• @richtaur Good point - no designer is perfect, any nearly any work of art could be improved to some degree (“art is never finished, only abandoned” - I’m not a designer, but UI is a form of art to me). You make a good point that it’s much easier for a layman to make design suggestions than code suggestions. My metaphors were a bit weak. I think it’s also true that people who aren’t immersed in the design world would have fresh and innovate perspectives that a veteran designer would have a harder time coming up with if they’re too set in the established principles of design, or what’s currently hot (e.g., being stuck in a “skeuomorphic vs non-skeuomorphic” mindset).

    However, I think only the designer can weigh the suggestions, and know how they fit in with the experience as a whole. If one is trying craft a very specific experience (like a book, or a website, or a game), it’s more useful to know where the player’s experience breaks down. After knowing the pain points, only the author can know how to fix it in such a way they it fits in with the broader experience. Suggestions can be helpful, but I think it’s common for them to lead you down a wrong path or cause you to draw the wrong conclusions (e.g., if someone says a completely diegetic UI would be better…maybe it’s just that some part of the non-dietetic UI was distracting and didn’t work for them, but they weren’t able to as easily analyze their experience as a UI designer would be able to; and so the designer tries to create a diegetic UI - when a more optimal solution would have been to tweak a few buttons). At least in my experience of web and app design I’ve found this to be true, but maybe it’s less true for games (don’t have the experience to say). I could see suggestions from players being more useful since game players are constantly actively engaged with the experience, vs. a website user who just is passively consuming content.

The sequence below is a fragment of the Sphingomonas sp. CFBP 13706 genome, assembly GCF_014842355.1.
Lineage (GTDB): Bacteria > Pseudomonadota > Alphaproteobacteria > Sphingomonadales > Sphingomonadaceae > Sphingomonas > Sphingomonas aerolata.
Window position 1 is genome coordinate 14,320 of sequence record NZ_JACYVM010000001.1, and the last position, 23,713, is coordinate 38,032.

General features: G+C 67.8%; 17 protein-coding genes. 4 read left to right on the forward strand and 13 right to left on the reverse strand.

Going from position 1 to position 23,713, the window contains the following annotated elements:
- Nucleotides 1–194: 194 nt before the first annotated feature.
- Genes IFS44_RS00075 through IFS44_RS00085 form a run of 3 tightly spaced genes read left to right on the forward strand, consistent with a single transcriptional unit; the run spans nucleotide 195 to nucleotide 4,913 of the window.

I guess the tl;dr of my point is that I’ve found it most helpful to be place great weight on listening what users have problems with, but to be a bit wary of user suggestions on how to fix those problems.

    Maybe because you see all the flaws you say AWL is a bad example of good game design, but I thoroughly enjoyed it and felt it was pretty well designed. It was engaging, I was immersed, and I’ve been frustrated many times trying to kill those damn owls. Good point about not being able to visualize “game feel” or balance. These are more subjective things; I think quantifying them is hard (just as it’s hard to visualize what “good design” is). I wonder how much visualizations around game design can help. I think there’s a limit. I think they could be beneficial to some degree, like visualizing mana curves when building a M:TG deck; but ultimately there are emotional decisions the author has to make that are very difficult to formalize. Ultimately there’s this essential complexity of designing experiences which tools cannot aide a great deal in.
    One area I wonder if debug tools could help though is in using analytics to validate assumptions…if you can know that 80% of players have trouble getting past a certain point and they stop playing, it seems like having that visibility might help. But, maybe that sort of stuff can be figured out by just playing it or getting user feedback. It’s super useful for me when developing apps to have metrics around usage, but it’s a much different kind of experience than a game.

    Thanks for your perspective! it’s been really helpful


  • LDG

    Awesome, glad you’re enjoying AWL despite its flaws. There’s definitely some good stuff in there, but from our current perspective all we can do is kick ourselves for the mistakes ;)

    Player data at scale could be a great indicator of game feel, balance etc. – say if we had tracking in place for all AWL players, we could see which weapons were favored, where players died, how much they used totems, stuff like that would be super awesome. Aside from some people being upset about the anonymous data tracking, that’s something we might consider for future projects.